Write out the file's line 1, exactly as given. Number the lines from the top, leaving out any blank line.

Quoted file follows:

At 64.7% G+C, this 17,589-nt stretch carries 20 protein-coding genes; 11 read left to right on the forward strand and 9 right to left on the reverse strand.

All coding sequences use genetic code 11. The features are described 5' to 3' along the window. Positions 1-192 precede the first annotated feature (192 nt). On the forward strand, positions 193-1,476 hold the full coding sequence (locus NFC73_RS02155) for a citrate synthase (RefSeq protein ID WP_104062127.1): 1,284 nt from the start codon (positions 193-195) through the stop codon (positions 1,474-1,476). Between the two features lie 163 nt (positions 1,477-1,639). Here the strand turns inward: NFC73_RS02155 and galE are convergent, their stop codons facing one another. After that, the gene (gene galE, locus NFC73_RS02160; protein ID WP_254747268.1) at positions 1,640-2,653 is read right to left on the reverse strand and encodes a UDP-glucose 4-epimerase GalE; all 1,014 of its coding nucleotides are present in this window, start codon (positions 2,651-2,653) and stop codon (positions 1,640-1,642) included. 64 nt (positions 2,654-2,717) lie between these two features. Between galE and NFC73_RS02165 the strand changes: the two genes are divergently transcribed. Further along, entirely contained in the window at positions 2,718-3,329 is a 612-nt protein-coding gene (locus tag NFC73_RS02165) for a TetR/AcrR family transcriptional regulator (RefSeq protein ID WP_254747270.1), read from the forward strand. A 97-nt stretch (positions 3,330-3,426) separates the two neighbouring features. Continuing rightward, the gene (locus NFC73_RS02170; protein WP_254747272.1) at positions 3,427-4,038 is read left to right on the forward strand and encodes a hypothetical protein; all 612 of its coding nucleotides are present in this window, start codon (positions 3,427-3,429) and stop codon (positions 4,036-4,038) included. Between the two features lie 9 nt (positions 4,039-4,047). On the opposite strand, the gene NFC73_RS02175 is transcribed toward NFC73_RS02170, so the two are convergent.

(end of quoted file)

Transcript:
At 64.7% G+C, this 17,589-nt stretch carries 20 protein-coding genes; 11 read left to right on the forward strand and 9 right to left on the reverse strand.